Am I missing the hidden power of the endorsement, or do you feel the same way I do?

Comment below and let me know!

13 replies
  1. Richard J Nardo
    Richard J Nardo says:

    Great read as always Chris!

    I think you hit the nail on the head with your assessment. The biggest problem with Linkedin endorsements is the combination of the lack of effort required and the “I’ll scratch your back and you scratch mine” mentality that seems to accompany the process. I get the impression the majority of endorsements come from people blindly clicking the ‘endorse’ button because it takes two seconds to do so and they expect the person will endorse them back.

    I’ll admit that I do use Linkedin endorsements to a certain degree. But I also feel strongly that if you truly believe in a person, clicking a box marked ‘endorse’ isn’t an acceptable substitute for a good old fashioned written recommendation!

    • Silverback Social
      Chris Dessi says:

      Hey Rich! Thanks for the comment. Yep, I totally agree. Recommendations mean so much more! Maybe Linkedin will hear us and do away with them!

  2. Michael Lee
    Michael Lee says:

    Very true, unless you’re the person with only a very few “endorsements”……..then you should really feel bad. haha! Just kidding, very true read.

  3. MercuryPDX
    MercuryPDX says:

    Soliciting LinkedIn recommendations from your co-workers (where actual thought and words are needed) is almost like deep sea fishing for compliments. There’s
    plenty of hand wringing and the unsaid expectation that you will return an equally glowing recommendation on their profile.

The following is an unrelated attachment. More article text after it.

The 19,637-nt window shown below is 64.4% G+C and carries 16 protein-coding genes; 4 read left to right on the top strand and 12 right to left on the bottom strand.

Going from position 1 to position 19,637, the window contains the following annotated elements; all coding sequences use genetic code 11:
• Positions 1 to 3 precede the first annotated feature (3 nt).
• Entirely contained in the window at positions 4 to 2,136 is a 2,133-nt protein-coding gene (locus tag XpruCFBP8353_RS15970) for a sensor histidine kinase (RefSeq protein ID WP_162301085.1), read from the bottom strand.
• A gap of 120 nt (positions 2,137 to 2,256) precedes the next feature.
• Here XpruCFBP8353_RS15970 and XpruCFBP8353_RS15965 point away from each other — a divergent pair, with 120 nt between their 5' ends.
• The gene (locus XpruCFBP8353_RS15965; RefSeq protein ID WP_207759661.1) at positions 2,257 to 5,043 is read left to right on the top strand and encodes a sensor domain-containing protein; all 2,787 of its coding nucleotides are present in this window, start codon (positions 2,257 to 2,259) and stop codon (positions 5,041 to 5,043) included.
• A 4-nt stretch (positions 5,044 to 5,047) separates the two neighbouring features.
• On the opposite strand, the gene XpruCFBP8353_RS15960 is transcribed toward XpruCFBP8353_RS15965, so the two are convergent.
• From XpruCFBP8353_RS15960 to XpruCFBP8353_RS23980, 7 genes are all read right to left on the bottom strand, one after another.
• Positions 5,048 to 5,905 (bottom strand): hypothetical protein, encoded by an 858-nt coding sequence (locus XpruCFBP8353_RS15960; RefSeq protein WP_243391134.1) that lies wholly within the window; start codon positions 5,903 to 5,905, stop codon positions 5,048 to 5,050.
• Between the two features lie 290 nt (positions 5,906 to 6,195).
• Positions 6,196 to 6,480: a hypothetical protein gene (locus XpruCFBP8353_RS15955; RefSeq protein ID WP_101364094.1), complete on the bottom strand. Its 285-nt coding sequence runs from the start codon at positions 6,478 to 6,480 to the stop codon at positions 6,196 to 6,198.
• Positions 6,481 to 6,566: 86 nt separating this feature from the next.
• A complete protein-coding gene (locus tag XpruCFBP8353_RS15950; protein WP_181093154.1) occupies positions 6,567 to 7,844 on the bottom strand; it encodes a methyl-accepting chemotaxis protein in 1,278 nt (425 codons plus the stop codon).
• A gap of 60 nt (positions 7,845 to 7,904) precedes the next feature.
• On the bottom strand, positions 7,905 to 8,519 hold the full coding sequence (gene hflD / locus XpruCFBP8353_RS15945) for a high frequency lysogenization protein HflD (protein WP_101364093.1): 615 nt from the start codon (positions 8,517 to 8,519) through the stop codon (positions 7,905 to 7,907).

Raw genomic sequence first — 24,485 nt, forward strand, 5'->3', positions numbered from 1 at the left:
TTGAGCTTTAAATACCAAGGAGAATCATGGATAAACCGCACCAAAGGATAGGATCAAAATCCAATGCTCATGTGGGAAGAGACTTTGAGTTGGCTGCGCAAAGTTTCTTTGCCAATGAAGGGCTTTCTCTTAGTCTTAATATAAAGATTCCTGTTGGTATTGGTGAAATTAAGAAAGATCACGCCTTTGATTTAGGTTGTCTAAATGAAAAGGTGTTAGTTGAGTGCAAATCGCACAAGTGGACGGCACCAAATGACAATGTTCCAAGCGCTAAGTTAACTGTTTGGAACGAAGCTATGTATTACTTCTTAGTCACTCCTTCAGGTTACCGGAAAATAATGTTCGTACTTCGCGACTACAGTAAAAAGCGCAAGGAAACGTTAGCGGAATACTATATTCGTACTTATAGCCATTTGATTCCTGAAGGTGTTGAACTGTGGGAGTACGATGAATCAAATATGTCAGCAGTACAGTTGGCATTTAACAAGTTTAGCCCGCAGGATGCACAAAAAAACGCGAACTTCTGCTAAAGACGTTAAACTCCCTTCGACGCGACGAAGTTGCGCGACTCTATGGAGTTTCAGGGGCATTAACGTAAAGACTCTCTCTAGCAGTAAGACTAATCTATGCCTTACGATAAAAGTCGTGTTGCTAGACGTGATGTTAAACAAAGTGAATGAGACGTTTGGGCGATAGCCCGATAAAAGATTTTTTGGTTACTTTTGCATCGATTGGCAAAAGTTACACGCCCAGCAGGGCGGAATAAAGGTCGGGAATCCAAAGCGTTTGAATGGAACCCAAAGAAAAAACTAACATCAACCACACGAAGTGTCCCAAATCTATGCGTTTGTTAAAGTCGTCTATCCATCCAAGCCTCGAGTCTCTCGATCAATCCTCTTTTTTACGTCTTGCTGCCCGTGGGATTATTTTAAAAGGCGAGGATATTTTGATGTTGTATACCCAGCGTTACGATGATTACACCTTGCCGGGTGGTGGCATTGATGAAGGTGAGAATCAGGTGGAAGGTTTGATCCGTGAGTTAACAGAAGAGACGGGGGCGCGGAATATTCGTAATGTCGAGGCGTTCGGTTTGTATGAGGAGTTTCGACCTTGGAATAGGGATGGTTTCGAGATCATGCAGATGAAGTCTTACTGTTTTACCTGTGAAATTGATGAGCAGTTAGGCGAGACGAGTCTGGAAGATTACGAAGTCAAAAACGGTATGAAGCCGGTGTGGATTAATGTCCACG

Giving endorsements are like a drive-by-shooting. You can sit on the screen and pound on the “Endorse all Four” button until your finger cramps up. As such, they’re meaningless.

    There needs to be a happy medium between the two.

    • starshiplove
      starshiplove says:

      In the world of social media, bigger numbers are usually more desirable than smaller numbers. This is why LinkedIn wants to encourage all of the endorsements that they can get you – so you’re excited about using LinkedIn and sharing it with people so they gain more users. This social trend towards bigger numbers, for instance, is just one reason why you’ve got over a hundred companies listed at that do nothing other than get people more Facebook likes – the bigger numbers are just more attractive. But when it comes to LinkedIn endorsements, the little cube of pictures does make it seem weird and borderline narcissistic or something. Personally I think that LinkedIn has a lot of potential, but they’re stuck between a rock and a hard place. LinkedIn is an ok tool if you’re in sales and want to find a specific contact in another company or if you’re in HR and want to make your life much easier by using some of their metrics like endorsements rather than actually analyzing all of the resumes you get. But outside that kind of narrow use, LinkedIn doesn’t yet have a product that’s truly social and really encourages the average person to log in except when they’re job hunting. As far as professional sites go, stuff like the StackExchange network of sites seem like a better way to find experts in a given topic. Not denigrating LinkedIn, but I don’t think they’ve come up with the right product mix yet.

  4. Rich Funaro
    Rich Funaro says:

    I just read your comments about how “endorsements suck”…….this is after I spent 25 minutes clicking the endorse button this morning. I could’nt agree with you more. It’s a very non-dimentional process. There has to be a better way! Oh by the way, please accept my apologies for the endorsement that I gave you this morning!